In my recent post on getting wealthy countries to pay for reducing carbon emission reductions in developing countries I didn’t mention that a scheme close to that proposed already exists under the Kyoto Protocol. This is the Clean Development Mechanism. I draw heavily on an excellent wikipedia post in preparing these notes on CDM.
The CDM. CDM allows industrialised countries with a greenhouse gas reduction commitment to invest in emission reducing projects in developing countries as an alternative to making costly emission reductions at home. In theory the CDM allows for a drastic reduction of costs for industrialised countries, while achieving the same emission reductions. However, critics argue that emission reductions under the CDM may be fictive – in early 2007 the CDM came under fire for paying €4.6 billion for destruction of HFC gases while according to a study this would cost only €100 million if funded by development agencies.
The CDM arose out of the negotiations of the Kyoto Protocol in 1997. The US wanted flexibility in achieving emission reductions. Eventually, and largely on US insistence, CDM and two other flexible mechanisms (emissions trading and joint implementation) were written into Kyoto.
Determining baselines and additionality. An industrialized country seeking credits from a CDM project must obtain the consent of the developing country hosting the project that it will contribute to sustainable development. Then, the applicant must make the case that the project would not have happened anyway – it must establish additionality - and provide a baseline of future emissions in absence of the registered project. The emission reduction depends on the emissions that would have occurred without the project.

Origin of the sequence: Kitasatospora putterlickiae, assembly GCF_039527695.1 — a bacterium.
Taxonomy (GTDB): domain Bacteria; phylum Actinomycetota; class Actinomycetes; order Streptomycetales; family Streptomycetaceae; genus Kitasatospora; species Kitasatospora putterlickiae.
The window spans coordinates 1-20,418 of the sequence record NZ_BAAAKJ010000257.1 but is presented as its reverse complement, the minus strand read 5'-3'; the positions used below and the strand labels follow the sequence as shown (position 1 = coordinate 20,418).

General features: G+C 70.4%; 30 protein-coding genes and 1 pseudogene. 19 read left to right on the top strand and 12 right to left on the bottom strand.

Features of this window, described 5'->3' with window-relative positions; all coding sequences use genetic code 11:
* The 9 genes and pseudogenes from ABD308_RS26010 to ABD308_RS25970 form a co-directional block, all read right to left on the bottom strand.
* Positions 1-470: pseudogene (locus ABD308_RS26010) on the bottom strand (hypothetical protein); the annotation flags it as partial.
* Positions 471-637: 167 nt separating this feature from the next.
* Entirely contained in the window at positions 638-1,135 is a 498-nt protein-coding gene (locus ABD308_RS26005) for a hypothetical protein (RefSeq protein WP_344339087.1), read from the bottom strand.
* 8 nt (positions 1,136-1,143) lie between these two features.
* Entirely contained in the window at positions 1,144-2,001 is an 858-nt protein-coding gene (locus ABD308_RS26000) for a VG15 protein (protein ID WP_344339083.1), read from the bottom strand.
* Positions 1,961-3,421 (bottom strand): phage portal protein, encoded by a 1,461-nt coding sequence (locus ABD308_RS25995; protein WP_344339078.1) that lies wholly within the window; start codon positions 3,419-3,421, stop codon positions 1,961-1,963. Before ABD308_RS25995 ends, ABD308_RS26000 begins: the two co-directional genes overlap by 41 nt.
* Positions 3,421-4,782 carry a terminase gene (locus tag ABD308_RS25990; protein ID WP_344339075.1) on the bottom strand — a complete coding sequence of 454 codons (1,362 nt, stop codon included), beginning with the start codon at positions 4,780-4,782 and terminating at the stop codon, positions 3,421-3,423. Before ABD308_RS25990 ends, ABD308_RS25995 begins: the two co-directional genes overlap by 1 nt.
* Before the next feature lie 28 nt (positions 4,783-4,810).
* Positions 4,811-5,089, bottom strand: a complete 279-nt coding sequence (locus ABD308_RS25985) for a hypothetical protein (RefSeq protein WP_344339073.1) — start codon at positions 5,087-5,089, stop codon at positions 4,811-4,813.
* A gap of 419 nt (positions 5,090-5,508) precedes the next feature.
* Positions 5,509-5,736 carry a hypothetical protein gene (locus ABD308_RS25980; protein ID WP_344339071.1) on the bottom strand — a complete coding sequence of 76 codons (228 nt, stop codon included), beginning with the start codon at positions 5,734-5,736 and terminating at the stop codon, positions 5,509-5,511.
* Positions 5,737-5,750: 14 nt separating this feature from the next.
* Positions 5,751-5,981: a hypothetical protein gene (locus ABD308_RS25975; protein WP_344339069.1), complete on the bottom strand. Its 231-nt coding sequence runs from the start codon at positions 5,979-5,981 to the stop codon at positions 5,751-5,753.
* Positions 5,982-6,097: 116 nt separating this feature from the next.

With costs of emission reduction typically much lower in developing countries than in industrialised countries, emission reduction targets in industrial countries can be received at much lower cost by receiving credits for emissions reduced in developing countries as long as administration costs are low The IPCC Has projected GDP losses for OECD Europe with full use of CDM to between 0.13-0.81 % of GDP versus 0.31 to 1.50 % with only domestic action.
Excessive profits. However, many CDM projects have led to excessive profits. In early 2007 a study found that the main type of CDM projects paid as much as 50 times more for the emission reductions than the costs alone would warrant, with the excessive profits ending up with the factories and the carbon traders.
The particular CDM projects in question involved refrigerant-producing factories in developing countries that generated the powerful greenhouse gas HFC 23 as a by-product. By destroying the HFCs, the factories earn CER credits worth €4.6 billion. But a simple and relatively cheap piece of equipment (a scrubber) would cost only €100 million to destroy HFC 23. While the CER credits are cheaper than the typical cost of reducing emissions in industrialized countries this anomaly is seen as a major loophole in the carbon trading system. The HFC 23 emitters can earn almost twice as much from the CDM credits as they can from selling refrigerant gases. The UN claims this loophole is now closed.